Goduto said much the same, and that she'd considered the suicidal implications but not the racial implications. She said she was upset that Williams — and she by extension — did not have as much faculty guidance as they would have liked to navigate curating the exhibit before it was already on the wall. Because Williams was the only senior slated to graduate this semester, he did not have the same cohort experience that others do, they said.
"I don't think you can censor student art," she said. "I don't think you have a right to do that at all, especially given the circumstance that he was not given the mentorship and the correct guidance for this process. I think it is just absolutely absurd."
Williams explained that other images, of figures with bags over their heads, were another way to portray his ideas about panpyschism, too. Other images were more benign still lifes, he said, like paintings of objects, sunflowers and abstract pieces.
"That initial reaction is totally valid, but that's part of the process of viewing art, to sit with it and think about it," he said. "That's sort of the whole idea of art, right? If we're trying to get into an area where artists have to be afraid of what will happen as a result of putting out their work, I think that's a bad road to go down."
Some said the display of the noose, both on posters and in the exhibit, ignored the connotations of the imagery.
"I'm sure it's part of his body of work, but it's also a good teaching moment that it's very important for people to be sensitive of symbols that have been of great torment and pain in some other communities' experiences," said Robert Stuart, the president of the Boulder branch of the NAACP.
"It's important that the opportunity is here for that student to recognize that our speech is sometimes very painful to other people."
Americans cannot ignore the reality of the country's slave-owning past or history of lynchings, he said. He compared the imagery of a noose to that of a swastika. A swastika is not free of its link to the genocide of European Jews, and white Americans must be similarly cognizant of the link between a noose and the country's "tragic history of treatment of African Americans" — a history that did not end with the Civil War, he said.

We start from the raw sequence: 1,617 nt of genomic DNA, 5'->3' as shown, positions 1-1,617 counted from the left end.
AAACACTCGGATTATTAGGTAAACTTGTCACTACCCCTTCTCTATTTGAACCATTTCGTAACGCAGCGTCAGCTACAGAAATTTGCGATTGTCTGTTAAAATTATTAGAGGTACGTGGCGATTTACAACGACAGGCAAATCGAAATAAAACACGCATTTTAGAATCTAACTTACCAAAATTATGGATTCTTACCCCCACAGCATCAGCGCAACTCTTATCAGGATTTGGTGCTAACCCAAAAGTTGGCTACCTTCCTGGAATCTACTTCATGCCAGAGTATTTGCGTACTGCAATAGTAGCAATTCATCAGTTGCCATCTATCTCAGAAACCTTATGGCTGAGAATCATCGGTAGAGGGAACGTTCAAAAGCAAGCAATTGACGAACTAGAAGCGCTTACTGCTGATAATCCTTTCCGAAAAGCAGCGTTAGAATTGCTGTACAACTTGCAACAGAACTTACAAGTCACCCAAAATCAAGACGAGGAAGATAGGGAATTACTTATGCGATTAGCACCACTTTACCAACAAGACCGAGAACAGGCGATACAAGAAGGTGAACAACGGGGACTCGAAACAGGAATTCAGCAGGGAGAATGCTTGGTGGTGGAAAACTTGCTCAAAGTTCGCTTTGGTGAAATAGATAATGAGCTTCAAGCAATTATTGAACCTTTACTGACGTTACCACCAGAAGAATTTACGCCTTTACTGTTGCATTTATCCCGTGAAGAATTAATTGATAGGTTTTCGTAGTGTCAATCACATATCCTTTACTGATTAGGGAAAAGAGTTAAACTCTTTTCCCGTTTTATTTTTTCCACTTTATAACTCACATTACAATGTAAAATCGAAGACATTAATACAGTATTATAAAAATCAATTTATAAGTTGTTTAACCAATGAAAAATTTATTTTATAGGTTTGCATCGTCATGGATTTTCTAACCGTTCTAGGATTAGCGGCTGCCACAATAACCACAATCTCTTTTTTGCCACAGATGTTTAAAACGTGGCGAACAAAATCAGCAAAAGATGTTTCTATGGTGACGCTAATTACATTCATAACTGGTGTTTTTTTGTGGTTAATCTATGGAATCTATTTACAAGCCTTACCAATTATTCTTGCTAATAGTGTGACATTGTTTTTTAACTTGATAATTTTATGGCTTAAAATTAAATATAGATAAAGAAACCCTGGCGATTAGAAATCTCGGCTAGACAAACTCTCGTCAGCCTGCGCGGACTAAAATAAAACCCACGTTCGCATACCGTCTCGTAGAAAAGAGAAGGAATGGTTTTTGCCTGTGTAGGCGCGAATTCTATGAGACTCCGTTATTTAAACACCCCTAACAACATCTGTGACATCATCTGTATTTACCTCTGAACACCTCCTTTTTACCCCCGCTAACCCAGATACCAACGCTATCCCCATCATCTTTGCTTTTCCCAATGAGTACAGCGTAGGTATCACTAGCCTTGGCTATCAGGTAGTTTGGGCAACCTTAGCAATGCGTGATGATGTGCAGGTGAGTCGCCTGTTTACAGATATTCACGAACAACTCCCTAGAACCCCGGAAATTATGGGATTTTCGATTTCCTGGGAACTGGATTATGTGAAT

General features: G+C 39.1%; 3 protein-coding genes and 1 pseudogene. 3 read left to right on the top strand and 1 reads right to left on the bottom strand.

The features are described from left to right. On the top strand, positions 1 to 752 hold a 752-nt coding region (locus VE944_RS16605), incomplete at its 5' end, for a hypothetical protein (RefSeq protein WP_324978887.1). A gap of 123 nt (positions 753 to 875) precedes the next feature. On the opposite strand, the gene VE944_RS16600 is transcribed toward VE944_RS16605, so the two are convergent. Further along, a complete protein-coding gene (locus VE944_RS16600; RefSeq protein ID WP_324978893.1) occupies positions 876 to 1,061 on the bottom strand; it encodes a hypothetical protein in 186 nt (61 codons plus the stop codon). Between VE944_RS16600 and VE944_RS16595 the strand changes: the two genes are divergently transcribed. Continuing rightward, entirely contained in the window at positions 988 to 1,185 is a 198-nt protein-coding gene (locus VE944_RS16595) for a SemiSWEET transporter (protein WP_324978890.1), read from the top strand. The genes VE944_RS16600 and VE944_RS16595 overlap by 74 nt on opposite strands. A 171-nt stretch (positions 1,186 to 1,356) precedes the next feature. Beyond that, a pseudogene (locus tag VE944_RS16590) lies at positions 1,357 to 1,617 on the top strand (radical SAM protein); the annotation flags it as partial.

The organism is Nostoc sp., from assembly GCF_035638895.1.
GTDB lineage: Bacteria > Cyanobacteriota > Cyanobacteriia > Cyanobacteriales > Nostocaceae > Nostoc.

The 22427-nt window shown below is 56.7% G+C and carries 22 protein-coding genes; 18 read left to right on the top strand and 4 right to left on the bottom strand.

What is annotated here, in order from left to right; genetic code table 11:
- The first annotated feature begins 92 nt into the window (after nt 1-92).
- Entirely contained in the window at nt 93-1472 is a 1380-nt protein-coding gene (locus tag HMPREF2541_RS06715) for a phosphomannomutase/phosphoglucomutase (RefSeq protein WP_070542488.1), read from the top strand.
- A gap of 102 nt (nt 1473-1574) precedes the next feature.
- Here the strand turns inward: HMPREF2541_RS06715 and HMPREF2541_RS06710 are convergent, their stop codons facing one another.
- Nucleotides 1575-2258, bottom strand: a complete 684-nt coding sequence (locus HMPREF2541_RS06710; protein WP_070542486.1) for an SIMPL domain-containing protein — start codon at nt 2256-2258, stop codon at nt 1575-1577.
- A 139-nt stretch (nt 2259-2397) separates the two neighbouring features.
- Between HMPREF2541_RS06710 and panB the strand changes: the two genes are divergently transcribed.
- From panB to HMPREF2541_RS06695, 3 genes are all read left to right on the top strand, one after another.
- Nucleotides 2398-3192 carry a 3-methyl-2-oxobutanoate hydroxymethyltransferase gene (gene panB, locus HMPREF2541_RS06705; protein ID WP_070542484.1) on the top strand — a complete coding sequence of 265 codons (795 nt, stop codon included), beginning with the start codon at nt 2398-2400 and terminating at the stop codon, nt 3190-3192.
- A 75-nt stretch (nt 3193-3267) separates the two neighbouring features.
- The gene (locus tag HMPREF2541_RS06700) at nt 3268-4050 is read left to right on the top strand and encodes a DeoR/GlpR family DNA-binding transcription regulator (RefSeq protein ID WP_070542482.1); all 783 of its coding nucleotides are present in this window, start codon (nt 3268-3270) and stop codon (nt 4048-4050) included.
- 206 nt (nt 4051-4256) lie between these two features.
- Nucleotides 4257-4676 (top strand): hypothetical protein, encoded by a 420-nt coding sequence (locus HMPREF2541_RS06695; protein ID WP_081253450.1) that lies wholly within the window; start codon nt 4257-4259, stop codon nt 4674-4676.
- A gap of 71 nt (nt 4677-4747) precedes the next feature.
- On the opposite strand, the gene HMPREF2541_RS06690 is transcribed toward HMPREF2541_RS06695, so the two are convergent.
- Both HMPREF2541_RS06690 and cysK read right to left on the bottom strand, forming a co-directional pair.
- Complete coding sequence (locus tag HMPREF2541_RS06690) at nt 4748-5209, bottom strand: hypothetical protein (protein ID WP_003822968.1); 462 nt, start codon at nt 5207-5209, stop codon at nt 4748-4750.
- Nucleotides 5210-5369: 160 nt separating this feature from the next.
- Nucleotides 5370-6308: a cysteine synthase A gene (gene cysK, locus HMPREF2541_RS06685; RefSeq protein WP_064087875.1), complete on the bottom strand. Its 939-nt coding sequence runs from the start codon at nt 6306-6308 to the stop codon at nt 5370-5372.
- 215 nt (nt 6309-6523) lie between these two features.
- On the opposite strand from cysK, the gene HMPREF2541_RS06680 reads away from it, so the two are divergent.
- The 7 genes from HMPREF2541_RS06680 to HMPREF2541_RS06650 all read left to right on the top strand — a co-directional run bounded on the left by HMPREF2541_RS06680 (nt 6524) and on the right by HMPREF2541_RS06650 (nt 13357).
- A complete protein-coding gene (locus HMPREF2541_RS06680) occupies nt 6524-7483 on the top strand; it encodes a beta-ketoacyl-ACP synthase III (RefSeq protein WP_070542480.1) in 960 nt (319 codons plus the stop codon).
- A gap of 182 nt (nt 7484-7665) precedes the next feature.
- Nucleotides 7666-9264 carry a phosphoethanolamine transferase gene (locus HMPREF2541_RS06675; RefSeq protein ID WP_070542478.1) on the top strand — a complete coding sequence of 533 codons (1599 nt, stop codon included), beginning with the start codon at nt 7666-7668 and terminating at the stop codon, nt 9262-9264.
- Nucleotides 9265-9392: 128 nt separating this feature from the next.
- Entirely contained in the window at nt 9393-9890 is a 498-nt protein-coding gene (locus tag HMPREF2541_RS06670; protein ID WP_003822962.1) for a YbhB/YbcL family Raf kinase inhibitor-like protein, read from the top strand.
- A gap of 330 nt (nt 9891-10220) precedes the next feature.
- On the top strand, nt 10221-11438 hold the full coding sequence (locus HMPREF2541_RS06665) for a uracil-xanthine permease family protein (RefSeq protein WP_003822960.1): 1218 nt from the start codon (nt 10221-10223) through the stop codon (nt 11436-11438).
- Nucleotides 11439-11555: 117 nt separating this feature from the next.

"It's important that people learn these things," Stuart said. "I'm sure this child never did, because no one ever taught him."
He added: "I would also say that, in my mind, the University of Colorado will never be a world-class institution until it can recruit students and faculty of color as well as it can recruit athletes of color."
The National Coalition Against Censorship, meanwhile, weighed in on the moving of the exhibit.
"University art spaces are in high demand and often require multiple layers of approval for use," the NCAC post said in part. "However, once that approval is granted, demands for removal or relocation based on the art's content can violate the First Amendment.
"NCAC is currently working with the artist and reaching out to CU Boulder to ensure that Williams' artistic freedom is upheld."
As of Monday night, 200 people had also signed a Change.org petition Williams started to fight what he described as censorship.
The department faced a similar controversy beginning in late December 2012 and spanning until March 2013, when graduate student Clarissa Peppers displayed two works entitled "I Don't Whistle" and "When in Rome," which displayed looping videos of a winging bell and cyclamen flowers, respectively, below female genitalia.
Her artwork was removed from the same lobby in response to complaints from people who used the space and moved to a basement room. She later reapplied to display the artwork in the lobby again, and was granted permission with the caveat that her work would be displayed with cautionary signage and behind a floor-to-ceiling curtain.
Cassa Niedringhaus: 303-473-1106, email@example.com